Doctral Research


Explores, the numerous ways refugee communities’ value and utilise ICH, and how it benefits their lives and contributes to resilience throughout the journey of displacement. Here we explore the past and present by viewing ICH through two contrasting forms of refugee knowledge: the knowledge of the humanitarian responder, drawing on theories, methods and external experience and the refugee knowledge, based on a non-western[1]ontology and guided by oral traditions, cosmological observations and the experience acquired by dwelling in conflict driven displacement and the limbo of a protracted crisis or statelessness. The research asks how Intangible Cultural Heritage (ICH) can contribute to refugee resilience and ultimately more sustainable ways of living and achieving durable solutions. It argues, that the greater the engagement, investment and understanding of the ICH of refugee communities, the better the immediate and long-term outcome of achieving a sustainable way of living. It argues that viewing ICH through a humanitarian lens ignores the subtle needs that refugees require to sustain an adequate quality of life, particularly during protracted displacement, where the goal is to create effective local integration or safe and dignified return to their homeland over time. 


From logging and poaching to adventure and biocultural diversity tourism, West Sumatra

Nominated by: Exped AG


Indonesia’s tropical forests are disappearing faster than any other forests on earth. The Gamaran Protected Forest in West Sumatra hosts a myriad of wildlife, wild rivers, waterfalls and expansive cave systems. It is a potential hotspot for outdoor enthusiasts and a critical link to the local community conservation vision.  The current threats to the forest include poaching and illegal logging to supply wood for building, brick firing and illegal export.  There is a strong drive amongst the local communities to develop alternative livelihoods that nurture the forest and support their local economy, cultural values, language and ancient traditions. This project will train local poachers and illegal forest workers and their families in biocultural diversity tourism, hospitality and conservation management.  New trails and adventure activities will be developed in the forest buffer zone to attract outdoor enthusiasts to the area and bring in alternative income streams. The project will also enable reforestation and promote agro-forestry.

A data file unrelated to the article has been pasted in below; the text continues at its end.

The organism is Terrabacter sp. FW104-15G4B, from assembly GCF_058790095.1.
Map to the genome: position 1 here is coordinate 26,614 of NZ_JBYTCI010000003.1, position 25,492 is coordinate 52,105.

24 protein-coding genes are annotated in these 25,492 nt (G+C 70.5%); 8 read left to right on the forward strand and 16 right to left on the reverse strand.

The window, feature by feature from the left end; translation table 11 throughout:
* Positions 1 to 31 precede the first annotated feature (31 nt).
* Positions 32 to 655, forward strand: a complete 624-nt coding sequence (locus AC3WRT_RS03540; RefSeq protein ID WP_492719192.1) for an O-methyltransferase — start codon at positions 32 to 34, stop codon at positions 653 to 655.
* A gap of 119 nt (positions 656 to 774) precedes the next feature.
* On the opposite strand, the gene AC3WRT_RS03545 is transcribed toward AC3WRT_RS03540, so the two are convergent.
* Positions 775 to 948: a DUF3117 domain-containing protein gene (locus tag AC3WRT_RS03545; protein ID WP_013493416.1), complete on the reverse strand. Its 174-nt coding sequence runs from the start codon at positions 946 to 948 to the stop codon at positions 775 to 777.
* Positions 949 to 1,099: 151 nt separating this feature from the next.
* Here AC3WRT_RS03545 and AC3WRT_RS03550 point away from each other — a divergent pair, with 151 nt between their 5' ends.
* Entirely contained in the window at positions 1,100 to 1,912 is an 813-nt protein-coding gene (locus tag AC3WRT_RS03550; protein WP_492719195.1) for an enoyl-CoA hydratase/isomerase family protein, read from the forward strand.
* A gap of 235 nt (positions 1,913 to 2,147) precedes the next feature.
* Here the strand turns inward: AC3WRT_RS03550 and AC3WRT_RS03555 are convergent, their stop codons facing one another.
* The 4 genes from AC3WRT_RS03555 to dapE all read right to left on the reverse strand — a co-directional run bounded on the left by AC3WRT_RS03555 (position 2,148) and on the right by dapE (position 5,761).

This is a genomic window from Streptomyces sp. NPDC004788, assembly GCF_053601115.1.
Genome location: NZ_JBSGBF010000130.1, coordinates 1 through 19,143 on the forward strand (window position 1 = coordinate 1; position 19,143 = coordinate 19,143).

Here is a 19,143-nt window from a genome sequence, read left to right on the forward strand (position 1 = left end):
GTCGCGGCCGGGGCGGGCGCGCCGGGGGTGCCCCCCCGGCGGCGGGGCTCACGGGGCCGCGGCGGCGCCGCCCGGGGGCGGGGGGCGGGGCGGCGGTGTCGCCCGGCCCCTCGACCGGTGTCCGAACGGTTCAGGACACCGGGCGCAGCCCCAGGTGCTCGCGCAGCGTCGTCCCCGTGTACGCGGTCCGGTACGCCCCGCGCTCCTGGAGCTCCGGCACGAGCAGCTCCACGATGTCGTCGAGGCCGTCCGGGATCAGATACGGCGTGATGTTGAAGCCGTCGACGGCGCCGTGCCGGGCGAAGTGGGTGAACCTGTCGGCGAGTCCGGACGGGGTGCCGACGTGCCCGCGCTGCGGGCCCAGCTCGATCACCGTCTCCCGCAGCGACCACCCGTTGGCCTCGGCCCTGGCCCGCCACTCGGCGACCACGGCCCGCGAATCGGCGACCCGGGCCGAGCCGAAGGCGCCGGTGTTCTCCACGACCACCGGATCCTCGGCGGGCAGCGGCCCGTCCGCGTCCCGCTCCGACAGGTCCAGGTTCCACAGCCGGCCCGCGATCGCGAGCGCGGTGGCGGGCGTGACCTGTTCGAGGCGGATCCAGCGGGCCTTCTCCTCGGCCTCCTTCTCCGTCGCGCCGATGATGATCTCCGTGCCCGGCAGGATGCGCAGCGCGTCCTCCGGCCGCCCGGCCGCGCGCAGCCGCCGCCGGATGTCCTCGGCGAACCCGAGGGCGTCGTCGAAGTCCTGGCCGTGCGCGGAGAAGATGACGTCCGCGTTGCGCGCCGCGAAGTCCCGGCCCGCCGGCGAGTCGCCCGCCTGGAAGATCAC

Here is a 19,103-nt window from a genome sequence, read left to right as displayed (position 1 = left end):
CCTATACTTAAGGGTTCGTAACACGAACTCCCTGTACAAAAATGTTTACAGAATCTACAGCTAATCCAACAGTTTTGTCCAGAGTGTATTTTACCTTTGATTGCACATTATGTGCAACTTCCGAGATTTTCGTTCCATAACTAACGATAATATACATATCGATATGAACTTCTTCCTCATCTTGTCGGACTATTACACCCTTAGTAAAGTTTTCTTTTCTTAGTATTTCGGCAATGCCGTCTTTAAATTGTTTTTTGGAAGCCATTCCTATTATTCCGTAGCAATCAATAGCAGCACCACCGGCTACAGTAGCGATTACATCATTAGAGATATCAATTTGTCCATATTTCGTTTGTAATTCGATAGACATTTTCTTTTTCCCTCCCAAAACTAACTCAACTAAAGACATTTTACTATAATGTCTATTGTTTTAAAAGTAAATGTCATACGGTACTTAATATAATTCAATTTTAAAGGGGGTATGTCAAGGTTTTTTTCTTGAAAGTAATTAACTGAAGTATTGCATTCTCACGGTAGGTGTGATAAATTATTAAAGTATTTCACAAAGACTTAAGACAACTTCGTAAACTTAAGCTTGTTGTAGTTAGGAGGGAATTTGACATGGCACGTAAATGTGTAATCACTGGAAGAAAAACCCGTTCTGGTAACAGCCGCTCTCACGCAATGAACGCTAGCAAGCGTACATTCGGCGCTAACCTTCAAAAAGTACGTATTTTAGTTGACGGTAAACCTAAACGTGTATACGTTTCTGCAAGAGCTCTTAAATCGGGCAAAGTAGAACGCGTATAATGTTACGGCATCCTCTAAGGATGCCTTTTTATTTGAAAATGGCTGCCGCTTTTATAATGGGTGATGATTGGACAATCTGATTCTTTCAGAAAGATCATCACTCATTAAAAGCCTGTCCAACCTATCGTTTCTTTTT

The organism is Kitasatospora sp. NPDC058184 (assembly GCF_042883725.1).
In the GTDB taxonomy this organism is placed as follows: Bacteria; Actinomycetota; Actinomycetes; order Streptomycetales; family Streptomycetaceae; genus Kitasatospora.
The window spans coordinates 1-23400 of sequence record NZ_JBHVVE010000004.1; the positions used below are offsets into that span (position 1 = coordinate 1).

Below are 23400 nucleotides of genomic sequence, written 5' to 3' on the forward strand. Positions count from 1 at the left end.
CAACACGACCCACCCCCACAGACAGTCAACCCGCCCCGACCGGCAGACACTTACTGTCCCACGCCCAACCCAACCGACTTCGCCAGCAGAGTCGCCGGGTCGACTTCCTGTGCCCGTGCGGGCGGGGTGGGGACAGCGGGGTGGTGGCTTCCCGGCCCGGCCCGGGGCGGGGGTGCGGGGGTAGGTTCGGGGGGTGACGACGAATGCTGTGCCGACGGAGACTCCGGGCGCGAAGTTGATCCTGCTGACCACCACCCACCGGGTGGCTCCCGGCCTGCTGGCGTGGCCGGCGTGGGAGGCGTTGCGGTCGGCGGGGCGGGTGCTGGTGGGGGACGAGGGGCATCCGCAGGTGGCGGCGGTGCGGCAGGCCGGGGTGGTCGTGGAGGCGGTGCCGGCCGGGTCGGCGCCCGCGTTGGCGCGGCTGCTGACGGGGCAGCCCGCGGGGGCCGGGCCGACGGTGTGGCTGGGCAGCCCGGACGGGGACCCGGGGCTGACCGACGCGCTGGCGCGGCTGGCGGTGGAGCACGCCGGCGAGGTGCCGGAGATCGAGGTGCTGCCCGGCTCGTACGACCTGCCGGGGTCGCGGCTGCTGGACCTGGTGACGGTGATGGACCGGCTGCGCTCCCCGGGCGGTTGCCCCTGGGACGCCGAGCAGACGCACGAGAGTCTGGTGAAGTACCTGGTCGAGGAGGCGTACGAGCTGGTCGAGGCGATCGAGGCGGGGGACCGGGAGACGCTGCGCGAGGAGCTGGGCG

Supporting biocultural-tourism and small enterprise project development